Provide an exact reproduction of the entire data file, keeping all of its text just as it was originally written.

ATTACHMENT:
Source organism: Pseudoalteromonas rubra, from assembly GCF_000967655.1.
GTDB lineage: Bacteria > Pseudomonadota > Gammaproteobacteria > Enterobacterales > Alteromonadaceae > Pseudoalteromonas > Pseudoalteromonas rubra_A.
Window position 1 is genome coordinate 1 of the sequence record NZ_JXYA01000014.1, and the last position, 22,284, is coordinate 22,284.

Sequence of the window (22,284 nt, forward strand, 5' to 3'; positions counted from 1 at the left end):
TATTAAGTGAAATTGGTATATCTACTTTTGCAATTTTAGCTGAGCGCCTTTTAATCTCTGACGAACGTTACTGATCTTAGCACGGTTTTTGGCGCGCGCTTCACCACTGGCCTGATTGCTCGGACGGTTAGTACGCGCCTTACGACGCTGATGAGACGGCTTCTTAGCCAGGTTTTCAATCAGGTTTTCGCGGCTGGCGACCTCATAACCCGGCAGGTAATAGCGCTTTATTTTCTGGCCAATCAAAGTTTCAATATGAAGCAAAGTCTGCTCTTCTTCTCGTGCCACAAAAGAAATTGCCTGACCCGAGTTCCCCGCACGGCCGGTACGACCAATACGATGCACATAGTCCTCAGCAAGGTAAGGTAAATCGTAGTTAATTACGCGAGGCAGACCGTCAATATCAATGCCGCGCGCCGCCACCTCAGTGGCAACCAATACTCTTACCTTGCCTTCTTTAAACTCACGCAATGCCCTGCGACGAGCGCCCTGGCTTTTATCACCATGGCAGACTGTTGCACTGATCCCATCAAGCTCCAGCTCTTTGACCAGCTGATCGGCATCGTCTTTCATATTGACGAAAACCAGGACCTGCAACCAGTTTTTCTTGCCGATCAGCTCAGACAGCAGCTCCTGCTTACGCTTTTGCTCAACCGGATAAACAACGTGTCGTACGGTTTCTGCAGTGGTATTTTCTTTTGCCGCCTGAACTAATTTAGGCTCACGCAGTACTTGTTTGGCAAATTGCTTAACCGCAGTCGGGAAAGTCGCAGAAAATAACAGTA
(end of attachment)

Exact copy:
Source organism: Pseudoalteromonas rubra, from assembly GCF_000967655.1.
GTDB lineage: Bacteria > Pseudomonadota > Gammaproteobacteria > Enterobacterales > Alteromonadaceae > Pseudoalteromonas > Pseudoalteromonas rubra_A.
Window position 1 is genome coordinate 1 of the sequence record NZ_JXYA01000014.1, and the last position, 22,284, is coordinate 22,284.

Sequence of the window (22,284 nt, forward strand, 5' to 3'; positions counted from 1 at the left end):
TATTAAGTGAAATTGGTATATCTACTTTTGCAATTTTAGCTGAGCGCCTTTTAATCTCTGACGAACGTTACTGATCTTAGCACGGTTTTTGGCGCGCGCTTCACCACTGGCCTGATTGCTCGGACGGTTAGTACGCGCCTTACGACGCTGATGAGACGGCTTCTTAGCCAGGTTTTCAATCAGGTTTTCGCGGCTGGCGACCTCATAACCCGGCAGGTAATAGCGCTTTATTTTCTGGCCAATCAAAGTTTCAATATGAAGCAAAGTCTGCTCTTCTTCTCGTGCCACAAAAGAAATTGCCTGACCCGAGTTCCCCGCACGGCCGGTACGACCAATACGATGCACATAGTCCTCAGCAAGGTAAGGTAAATCGTAGTTAATTACGCGAGGCAGACCGTCAATATCAATGCCGCGCGCCGCCACCTCAGTGGCAACCAATACTCTTACCTTGCCTTCTTTAAACTCACGCAATGCCCTGCGACGAGCGCCCTGGCTTTTATCACCATGGCAGACTGTTGCACTGATCCCATCAAGCTCCAGCTCTTTGACCAGCTGATCGGCATCGTCTTTCATATTGACGAAAACCAGGACCTGCAACCAGTTTTTCTTGCCGATCAGCTCAGACAGCAGCTCCTGCTTACGCTTTTGCTCAACCGGATAAACAACGTGTCGTACGGTTTCTGCAGTGGTATTTTCTTTTGCCGCCTGAACTAATTTAGGCTCACGCAGTACTTGTTTGGCAAATTGCTTAACCGCAGTCGGGAAAGTCGCAGAAAATAACAGTA